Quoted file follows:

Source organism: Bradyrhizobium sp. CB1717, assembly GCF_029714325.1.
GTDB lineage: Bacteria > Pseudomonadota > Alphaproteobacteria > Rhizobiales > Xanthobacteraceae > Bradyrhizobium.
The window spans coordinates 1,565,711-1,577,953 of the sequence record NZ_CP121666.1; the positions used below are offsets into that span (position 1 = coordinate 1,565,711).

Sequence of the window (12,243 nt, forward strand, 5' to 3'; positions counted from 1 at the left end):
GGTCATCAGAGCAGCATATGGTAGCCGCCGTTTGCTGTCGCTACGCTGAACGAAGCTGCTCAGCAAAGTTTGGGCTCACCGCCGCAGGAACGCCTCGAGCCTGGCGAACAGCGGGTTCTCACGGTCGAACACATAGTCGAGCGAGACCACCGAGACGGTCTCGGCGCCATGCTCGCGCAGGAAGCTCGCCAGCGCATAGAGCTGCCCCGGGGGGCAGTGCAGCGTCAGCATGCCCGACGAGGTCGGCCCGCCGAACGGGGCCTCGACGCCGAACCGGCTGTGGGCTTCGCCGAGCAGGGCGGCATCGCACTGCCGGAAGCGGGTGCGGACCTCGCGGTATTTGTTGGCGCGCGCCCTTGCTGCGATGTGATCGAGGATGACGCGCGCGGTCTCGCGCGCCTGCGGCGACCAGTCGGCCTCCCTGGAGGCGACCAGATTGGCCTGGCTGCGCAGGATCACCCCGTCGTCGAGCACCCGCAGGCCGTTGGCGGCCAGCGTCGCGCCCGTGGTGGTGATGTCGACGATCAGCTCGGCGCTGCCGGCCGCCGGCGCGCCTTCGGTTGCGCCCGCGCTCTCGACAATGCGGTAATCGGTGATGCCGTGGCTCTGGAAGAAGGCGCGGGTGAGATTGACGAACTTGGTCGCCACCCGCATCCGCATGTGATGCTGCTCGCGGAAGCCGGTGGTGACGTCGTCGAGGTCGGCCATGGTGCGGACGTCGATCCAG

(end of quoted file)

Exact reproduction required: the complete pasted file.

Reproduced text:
Source organism: Bradyrhizobium sp. CB1717, assembly GCF_029714325.1.
GTDB lineage: Bacteria > Pseudomonadota > Alphaproteobacteria > Rhizobiales > Xanthobacteraceae > Bradyrhizobium.
The window spans coordinates 1,565,711-1,577,953 of the sequence record NZ_CP121666.1; the positions used below are offsets into that span (position 1 = coordinate 1,565,711).

Sequence of the window (12,243 nt, forward strand, 5' to 3'; positions counted from 1 at the left end):
GGTCATCAGAGCAGCATATGGTAGCCGCCGTTTGCTGTCGCTACGCTGAACGAAGCTGCTCAGCAAAGTTTGGGCTCACCGCCGCAGGAACGCCTCGAGCCTGGCGAACAGCGGGTTCTCACGGTCGAACACATAGTCGAGCGAGACCACCGAGACGGTCTCGGCGCCATGCTCGCGCAGGAAGCTCGCCAGCGCATAGAGCTGCCCCGGGGGGCAGTGCAGCGTCAGCATGCCCGACGAGGTCGGCCCGCCGAACGGGGCCTCGACGCCGAACCGGCTGTGGGCTTCGCCGAGCAGGGCGGCATCGCACTGCCGGAAGCGGGTGCGGACCTCGCGGTATTTGTTGGCGCGCGCCCTTGCTGCGATGTGATCGAGGATGACGCGCGCGGTCTCGCGCGCCTGCGGCGACCAGTCGGCCTCCCTGGAGGCGACCAGATTGGCCTGGCTGCGCAGGATCACCCCGTCGTCGAGCACCCGCAGGCCGTTGGCGGCCAGCGTCGCGCCCGTGGTGGTGATGTCGACGATCAGCTCGGCGCTGCCGGCCGCCGGCGCGCCTTCGGTTGCGCCCGCGCTCTCGACAATGCGGTAATCGGTGATGCCGTGGCTCTGGAAGAAGGCGCGGGTGAGATTGACGAACTTGGTCGCCACCCGCATCCGCATGTGATGCTGCTCGCGGAAGCCGGTGGTGACGTCGTCGAGGTCGGCCATGGTGCGGACGTCGATCCAG